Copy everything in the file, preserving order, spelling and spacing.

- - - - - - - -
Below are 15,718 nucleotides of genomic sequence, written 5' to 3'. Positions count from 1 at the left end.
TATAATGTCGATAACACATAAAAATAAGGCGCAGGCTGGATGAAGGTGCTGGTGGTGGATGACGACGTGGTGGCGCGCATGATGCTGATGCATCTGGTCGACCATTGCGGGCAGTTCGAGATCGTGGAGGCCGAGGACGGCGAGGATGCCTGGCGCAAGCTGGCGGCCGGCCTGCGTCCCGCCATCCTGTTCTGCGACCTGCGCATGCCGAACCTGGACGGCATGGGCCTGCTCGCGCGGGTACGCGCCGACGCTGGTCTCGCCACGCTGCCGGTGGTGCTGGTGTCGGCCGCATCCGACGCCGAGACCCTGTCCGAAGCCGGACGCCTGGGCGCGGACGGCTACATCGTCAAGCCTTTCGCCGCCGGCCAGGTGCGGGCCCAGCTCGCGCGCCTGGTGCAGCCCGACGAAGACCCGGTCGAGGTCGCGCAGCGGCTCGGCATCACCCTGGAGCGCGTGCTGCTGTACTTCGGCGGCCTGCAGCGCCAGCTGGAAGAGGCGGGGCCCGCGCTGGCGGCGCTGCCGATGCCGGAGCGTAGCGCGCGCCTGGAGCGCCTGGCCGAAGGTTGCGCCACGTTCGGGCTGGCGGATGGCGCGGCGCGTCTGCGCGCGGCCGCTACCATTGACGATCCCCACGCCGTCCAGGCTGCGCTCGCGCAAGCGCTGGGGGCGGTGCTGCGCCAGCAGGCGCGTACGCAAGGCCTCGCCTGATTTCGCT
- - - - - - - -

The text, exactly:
Below are 15,718 nucleotides of genomic sequence, written 5' to 3'. Positions count from 1 at the left end.
TATAATGTCGATAACACATAAAAATAAGGCGCAGGCTGGATGAAGGTGCTGGTGGTGGATGACGACGTGGTGGCGCGCATGATGCTGATGCATCTGGTCGACCATTGCGGGCAGTTCGAGATCGTGGAGGCCGAGGACGGCGAGGATGCCTGGCGCAAGCTGGCGGCCGGCCTGCGTCCCGCCATCCTGTTCTGCGACCTGCGCATGCCGAACCTGGACGGCATGGGCCTGCTCGCGCGGGTACGCGCCGACGCTGGTCTCGCCACGCTGCCGGTGGTGCTGGTGTCGGCCGCATCCGACGCCGAGACCCTGTCCGAAGCCGGACGCCTGGGCGCGGACGGCTACATCGTCAAGCCTTTCGCCGCCGGCCAGGTGCGGGCCCAGCTCGCGCGCCTGGTGCAGCCCGACGAAGACCCGGTCGAGGTCGCGCAGCGGCTCGGCATCACCCTGGAGCGCGTGCTGCTGTACTTCGGCGGCCTGCAGCGCCAGCTGGAAGAGGCGGGGCCCGCGCTGGCGGCGCTGCCGATGCCGGAGCGTAGCGCGCGCCTGGAGCGCCTGGCCGAAGGTTGCGCCACGTTCGGGCTGGCGGATGGCGCGGCGCGTCTGCGCGCGGCCGCTACCATTGACGATCCCCACGCCGTCCAGGCTGCGCTCGCGCAAGCGCTGGGGGCGGTGCTGCGCCAGCAGGCGCGTACGCAAGGCCTCGCCTGATTTCGCT